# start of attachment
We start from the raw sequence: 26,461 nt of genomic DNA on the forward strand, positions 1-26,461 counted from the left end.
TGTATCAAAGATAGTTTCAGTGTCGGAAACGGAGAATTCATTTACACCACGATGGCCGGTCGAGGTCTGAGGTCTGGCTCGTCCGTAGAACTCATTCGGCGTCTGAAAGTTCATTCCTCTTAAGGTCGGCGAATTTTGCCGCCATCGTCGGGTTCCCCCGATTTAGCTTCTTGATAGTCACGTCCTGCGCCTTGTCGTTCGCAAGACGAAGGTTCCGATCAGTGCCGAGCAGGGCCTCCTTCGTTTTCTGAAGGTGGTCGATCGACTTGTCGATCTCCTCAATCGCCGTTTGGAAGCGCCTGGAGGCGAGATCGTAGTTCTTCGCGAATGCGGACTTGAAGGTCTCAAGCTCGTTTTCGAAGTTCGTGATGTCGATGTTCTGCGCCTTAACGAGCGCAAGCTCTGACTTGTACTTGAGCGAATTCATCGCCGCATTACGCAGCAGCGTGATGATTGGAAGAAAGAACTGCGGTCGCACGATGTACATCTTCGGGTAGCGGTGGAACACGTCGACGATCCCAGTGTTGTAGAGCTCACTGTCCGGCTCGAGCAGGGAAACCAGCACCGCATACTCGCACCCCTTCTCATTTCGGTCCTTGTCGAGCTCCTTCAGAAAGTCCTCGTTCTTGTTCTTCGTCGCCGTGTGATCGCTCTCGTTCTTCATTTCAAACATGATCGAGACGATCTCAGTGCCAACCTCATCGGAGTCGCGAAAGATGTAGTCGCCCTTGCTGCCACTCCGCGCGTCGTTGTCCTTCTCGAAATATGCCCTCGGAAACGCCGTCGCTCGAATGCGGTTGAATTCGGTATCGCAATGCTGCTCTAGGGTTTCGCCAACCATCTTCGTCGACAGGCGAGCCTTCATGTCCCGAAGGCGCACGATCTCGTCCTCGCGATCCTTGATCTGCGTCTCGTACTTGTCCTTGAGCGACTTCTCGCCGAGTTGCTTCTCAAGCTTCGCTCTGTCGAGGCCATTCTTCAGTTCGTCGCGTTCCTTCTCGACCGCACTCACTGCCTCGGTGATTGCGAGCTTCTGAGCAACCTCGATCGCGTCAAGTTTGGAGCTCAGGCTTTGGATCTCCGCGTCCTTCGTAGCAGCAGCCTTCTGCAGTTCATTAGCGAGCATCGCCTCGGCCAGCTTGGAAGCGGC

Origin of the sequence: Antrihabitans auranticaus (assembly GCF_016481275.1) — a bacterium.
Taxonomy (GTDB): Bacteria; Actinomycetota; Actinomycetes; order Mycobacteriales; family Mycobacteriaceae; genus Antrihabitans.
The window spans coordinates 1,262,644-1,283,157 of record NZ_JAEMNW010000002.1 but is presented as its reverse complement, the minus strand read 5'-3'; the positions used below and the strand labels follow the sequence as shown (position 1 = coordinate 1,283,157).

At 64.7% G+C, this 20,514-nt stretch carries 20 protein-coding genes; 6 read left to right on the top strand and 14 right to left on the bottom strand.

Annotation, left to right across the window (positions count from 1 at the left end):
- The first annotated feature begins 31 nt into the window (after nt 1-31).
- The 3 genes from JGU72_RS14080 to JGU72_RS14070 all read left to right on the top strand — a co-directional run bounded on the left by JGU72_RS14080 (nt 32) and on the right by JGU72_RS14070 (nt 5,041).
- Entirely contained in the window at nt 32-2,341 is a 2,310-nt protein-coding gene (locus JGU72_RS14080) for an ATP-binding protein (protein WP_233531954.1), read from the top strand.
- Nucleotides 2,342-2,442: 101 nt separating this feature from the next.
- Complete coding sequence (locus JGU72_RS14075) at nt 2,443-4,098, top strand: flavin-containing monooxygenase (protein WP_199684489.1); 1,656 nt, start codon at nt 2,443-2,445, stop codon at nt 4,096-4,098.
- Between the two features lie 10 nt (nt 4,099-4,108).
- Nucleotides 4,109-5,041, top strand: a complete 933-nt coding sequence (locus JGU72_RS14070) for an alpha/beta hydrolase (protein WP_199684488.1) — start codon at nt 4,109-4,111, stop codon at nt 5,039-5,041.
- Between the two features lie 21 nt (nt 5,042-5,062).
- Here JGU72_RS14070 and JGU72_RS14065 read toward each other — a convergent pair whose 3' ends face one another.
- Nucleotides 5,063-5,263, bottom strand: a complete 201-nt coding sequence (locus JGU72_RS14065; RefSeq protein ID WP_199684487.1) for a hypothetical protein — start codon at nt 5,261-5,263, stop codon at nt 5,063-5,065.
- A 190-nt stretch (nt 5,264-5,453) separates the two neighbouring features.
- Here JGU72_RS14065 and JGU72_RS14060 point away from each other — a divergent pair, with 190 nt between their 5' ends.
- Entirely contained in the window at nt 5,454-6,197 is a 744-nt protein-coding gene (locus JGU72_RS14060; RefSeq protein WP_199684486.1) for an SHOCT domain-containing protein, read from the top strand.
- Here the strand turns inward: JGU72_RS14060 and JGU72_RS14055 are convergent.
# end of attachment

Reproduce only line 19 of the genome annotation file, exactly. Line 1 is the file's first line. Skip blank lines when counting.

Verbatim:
- Here JGU72_RS14065 and JGU72_RS14060 point away from each other — a divergent pair, with 190 nt between their 5' ends.